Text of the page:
From the eastern part of the country, women also have the variety of the “Djeba” of Constantine. The dress is made with velvet and embroidered by gold and silver threads. 

The sleeves can be made of lace. In the central region of Tizi-ouzou, the dress is mainly made from cotton and embroidered at the neck, as well as at the wrists. 

However, it is at a wedding and other special occasions that these traditional dresses do justice to the affair. Distinctive jewellery is also worn.

Regarding one of the most popular traditional dresses reputed in all parts of the country, the “Burnous” is an elegant traditional sleeveless and hooded coat worn made of sheep, goat, or camel hair and worn by men and women at special ceremonies. 

It is used at the start of the wedding procession to cover the bride as she leaves her parents’ house for her new life in a separate home. “Burnous” is embroidered and each region of the country offers its own style. There is also a less refined and heavier type of “Burnous” used in mountainous areas to protect against the elements, which can be particularly harsh during winter. 

This typical and traditional garment is also emblematic of local traditions in Algeria. It can be black in western Algeria, brown in the steep and high plateau regions.

The “El Hayek” is also a traditional women dress, emblematic of Algeria’s traditional dress heritage. It is a dress worn as a symbol of modesty. That these forms of traditional dresses are still used is a tribute to their comfort and suitability for the climate. It also points to the pride that Algerians take in the tradition of their ancestors and their identity in the modern world.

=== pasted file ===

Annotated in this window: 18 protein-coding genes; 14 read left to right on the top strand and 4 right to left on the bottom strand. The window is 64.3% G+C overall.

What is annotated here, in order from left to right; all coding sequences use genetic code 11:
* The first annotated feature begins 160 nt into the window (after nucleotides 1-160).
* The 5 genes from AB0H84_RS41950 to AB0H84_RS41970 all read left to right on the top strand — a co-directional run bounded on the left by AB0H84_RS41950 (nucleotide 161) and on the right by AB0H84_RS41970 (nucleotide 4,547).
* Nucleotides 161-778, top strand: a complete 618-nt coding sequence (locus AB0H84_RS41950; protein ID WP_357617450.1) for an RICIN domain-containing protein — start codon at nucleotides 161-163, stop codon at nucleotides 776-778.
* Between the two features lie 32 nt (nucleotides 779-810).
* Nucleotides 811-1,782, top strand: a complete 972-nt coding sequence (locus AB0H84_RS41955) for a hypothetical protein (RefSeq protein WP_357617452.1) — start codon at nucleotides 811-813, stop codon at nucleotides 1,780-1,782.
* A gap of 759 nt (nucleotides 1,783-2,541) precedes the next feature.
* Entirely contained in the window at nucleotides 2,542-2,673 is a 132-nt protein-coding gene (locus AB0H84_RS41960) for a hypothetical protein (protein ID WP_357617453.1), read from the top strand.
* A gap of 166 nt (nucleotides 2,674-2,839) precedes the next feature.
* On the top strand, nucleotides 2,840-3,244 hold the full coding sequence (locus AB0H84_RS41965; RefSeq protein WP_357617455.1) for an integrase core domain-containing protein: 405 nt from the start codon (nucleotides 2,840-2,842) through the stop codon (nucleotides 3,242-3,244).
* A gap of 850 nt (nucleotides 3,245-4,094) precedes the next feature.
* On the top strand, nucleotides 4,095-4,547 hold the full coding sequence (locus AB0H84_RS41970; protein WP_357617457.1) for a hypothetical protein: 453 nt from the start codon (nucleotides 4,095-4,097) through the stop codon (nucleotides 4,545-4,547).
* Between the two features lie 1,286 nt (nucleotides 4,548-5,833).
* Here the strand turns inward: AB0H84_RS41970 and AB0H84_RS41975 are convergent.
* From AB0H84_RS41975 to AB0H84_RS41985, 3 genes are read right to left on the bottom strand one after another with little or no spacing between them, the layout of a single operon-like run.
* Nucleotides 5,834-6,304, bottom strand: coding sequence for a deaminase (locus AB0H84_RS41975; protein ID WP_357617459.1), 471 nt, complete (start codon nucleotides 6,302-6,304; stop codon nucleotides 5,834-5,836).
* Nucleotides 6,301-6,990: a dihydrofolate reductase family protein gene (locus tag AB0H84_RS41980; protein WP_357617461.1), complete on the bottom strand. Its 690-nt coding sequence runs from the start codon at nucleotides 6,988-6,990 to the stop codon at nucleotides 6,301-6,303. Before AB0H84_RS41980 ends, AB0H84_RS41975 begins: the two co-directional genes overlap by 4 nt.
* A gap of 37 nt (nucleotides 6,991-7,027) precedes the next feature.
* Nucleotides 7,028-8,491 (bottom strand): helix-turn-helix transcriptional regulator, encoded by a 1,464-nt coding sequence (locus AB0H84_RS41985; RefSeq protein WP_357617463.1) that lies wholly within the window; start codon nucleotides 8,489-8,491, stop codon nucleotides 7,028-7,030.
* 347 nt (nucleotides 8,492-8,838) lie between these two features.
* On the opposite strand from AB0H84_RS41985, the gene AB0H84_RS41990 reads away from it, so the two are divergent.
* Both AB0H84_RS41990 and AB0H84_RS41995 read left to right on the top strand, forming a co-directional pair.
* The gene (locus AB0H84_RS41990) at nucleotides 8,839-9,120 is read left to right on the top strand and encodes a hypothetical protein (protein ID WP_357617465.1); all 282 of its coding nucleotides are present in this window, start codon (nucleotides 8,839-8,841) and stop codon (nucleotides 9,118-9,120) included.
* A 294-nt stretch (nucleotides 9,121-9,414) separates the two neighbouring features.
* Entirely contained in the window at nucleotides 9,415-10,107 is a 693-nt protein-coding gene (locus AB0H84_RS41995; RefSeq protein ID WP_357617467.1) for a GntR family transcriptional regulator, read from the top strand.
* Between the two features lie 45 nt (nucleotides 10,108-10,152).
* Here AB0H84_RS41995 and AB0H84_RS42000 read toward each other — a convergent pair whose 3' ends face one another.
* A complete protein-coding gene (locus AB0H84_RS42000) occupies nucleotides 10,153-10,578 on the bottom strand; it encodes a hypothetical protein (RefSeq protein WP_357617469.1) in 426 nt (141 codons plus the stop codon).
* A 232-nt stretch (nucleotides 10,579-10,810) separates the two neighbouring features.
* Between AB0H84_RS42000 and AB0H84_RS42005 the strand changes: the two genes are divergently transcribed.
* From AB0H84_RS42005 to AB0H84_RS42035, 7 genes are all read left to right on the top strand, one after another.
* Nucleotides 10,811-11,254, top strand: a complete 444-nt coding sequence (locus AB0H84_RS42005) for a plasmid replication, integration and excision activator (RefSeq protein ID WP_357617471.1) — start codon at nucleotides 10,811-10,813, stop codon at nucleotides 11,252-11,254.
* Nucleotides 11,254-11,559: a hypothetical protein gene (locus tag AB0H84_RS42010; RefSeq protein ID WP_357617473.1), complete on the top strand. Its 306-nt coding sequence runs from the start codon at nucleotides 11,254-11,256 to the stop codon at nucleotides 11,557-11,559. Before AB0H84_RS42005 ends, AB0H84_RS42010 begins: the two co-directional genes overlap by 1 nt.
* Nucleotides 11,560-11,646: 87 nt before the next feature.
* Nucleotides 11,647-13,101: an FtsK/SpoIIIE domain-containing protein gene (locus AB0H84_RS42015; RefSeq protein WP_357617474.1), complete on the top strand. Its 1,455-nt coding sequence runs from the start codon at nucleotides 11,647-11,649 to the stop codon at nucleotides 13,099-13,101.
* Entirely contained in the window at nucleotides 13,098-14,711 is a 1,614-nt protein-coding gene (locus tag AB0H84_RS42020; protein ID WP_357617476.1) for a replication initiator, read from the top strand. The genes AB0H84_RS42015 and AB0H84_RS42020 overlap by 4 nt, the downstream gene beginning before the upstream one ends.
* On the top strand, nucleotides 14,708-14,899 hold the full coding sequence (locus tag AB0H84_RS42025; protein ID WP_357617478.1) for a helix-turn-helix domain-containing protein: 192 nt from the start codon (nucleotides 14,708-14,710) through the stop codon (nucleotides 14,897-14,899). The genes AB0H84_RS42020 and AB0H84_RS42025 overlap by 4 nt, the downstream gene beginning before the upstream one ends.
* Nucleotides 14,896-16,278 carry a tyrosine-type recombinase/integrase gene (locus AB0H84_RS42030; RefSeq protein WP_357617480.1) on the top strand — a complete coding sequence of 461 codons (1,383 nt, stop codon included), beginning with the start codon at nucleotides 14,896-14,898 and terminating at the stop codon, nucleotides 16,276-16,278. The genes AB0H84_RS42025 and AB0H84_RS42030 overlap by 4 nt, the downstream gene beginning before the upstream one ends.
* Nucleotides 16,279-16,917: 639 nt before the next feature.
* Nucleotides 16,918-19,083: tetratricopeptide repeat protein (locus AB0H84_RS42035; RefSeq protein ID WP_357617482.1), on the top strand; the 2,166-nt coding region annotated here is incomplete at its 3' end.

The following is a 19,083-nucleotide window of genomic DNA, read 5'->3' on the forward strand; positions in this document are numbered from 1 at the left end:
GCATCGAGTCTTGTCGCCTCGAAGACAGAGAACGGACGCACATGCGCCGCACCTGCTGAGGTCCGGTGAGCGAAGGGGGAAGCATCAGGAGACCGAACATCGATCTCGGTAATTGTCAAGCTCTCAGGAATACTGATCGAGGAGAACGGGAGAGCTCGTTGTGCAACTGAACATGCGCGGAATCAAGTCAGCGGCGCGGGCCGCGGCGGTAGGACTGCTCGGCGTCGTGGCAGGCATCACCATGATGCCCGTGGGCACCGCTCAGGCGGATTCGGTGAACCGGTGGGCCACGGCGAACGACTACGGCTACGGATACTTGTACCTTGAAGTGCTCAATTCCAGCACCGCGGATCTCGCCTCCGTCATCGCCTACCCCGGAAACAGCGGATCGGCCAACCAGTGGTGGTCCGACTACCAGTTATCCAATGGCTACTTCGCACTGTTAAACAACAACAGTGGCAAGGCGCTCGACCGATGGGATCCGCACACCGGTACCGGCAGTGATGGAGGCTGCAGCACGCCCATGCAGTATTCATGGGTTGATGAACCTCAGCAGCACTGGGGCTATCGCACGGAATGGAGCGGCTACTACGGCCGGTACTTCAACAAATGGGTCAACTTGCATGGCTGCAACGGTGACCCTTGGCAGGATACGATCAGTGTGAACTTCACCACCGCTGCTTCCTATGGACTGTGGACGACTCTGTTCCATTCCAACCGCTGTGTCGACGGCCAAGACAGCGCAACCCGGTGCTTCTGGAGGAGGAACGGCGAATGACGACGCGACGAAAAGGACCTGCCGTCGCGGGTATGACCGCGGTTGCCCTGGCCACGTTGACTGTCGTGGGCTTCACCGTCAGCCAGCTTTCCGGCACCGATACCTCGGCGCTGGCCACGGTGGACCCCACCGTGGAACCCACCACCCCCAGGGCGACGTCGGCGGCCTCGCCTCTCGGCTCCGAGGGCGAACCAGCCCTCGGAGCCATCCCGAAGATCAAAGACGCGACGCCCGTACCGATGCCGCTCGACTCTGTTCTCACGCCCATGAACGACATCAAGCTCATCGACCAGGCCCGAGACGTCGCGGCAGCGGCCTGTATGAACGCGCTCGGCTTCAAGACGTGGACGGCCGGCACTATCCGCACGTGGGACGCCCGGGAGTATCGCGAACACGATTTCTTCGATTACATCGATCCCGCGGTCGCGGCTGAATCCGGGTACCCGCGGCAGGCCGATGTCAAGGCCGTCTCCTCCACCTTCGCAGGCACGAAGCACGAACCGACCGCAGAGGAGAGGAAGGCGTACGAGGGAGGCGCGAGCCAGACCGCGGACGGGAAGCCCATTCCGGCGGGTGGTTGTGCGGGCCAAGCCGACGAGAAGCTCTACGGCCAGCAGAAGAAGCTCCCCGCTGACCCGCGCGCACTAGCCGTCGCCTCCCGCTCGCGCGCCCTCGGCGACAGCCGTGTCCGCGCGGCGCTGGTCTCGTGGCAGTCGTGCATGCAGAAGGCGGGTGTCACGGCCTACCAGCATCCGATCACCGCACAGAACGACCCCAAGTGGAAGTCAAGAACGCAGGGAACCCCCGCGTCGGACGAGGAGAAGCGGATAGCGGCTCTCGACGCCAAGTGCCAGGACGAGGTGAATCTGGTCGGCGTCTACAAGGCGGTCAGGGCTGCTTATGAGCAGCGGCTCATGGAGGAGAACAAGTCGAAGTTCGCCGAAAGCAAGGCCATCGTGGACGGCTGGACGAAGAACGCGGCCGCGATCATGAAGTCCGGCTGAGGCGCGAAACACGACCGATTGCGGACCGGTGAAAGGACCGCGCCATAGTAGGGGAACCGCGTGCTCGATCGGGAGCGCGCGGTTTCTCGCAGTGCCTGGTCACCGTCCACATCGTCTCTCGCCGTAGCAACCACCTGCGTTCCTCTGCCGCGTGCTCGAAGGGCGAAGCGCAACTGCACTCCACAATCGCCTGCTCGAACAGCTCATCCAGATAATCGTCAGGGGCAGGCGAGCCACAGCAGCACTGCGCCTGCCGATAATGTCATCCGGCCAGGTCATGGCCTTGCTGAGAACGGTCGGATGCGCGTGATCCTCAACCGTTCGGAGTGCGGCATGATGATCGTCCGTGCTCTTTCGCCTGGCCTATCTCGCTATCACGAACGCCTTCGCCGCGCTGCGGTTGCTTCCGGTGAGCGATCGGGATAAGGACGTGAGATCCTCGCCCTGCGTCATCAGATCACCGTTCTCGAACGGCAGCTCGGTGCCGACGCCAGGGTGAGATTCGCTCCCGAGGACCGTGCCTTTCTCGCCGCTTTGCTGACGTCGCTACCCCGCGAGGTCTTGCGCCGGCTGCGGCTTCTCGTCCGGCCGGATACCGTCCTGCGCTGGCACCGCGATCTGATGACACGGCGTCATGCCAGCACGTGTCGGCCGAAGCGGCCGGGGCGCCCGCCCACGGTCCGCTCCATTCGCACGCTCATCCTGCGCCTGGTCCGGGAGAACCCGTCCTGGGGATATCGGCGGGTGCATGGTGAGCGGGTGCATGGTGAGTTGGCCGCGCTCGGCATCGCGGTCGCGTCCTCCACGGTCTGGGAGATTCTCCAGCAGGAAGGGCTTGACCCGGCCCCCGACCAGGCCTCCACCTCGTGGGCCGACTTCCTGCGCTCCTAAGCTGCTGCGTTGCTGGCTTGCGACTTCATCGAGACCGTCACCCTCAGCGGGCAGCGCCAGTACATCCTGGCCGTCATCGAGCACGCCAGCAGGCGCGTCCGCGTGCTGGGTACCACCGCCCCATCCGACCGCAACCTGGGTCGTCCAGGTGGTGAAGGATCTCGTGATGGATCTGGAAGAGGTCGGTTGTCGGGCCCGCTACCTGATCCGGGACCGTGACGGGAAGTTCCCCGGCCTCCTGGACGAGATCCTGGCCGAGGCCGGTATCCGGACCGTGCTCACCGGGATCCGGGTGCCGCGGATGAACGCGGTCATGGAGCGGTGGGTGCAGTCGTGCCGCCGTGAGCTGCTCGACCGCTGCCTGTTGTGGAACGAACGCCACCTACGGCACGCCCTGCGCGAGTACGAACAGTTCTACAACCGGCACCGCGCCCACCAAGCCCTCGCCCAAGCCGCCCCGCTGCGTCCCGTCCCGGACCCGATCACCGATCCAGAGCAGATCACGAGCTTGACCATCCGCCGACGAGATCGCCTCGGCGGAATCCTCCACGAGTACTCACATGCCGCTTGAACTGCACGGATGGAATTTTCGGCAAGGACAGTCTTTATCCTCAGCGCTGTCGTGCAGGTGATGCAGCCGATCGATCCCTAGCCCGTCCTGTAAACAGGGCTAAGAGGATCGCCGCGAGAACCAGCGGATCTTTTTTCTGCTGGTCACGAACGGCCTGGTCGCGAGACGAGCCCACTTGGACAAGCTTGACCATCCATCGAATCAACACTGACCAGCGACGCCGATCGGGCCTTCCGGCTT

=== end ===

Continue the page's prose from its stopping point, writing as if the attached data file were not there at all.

The Cuisine

Like many countries in Northern Africa, Algerian food is influenced, among others, by African countries like Niger and Mali, Mediterranean, Arab and Berber flavours. One of the staple foods from Algeria is “couscous”, a semolina-based pasta usually served with a meat and vegetable stew. 

Algerian food is built on a stable foundation of meats (lamb, beef and goat or chicken), vegetables and grains. There are many layers of flavour to this wonderfully diverse cuisine. 

Besides the “couscous”, there is the “chakhchoukha” or “thrid”. This is prepared with torn pieces of thin, flatbread known as “rougag”. The “rougag” is topped with “marqa”, a flavourful tomato-based stew of lamb (or chicken), onions, peppers, chickpeas, and spices.

“Tajine zitoune” is also a popular dish in Algeria, particularly during the holy month of Ramadan. 

The dish is made with “kefta” (minced lamb, beef, chicken or fish meatballs seasoned with fresh herbs and spices), potatoes, mushrooms, vegetables, lemon juice and dried olives. “Rfiss”, which is a sweet dish and food of Algeria, is essentially made of baked semolina “galette”. 

The “galette” is sliced and placed in a processer to ground it into crumbs, similar in size to couscous. Other ingredients used to prepare “rfiss” are rose water, milk, sugar, honey, butter, walnuts and powdered sugar to serve. “Rfiss” is commonly served with “laban” (fermented milk) or fresh Algerian tea.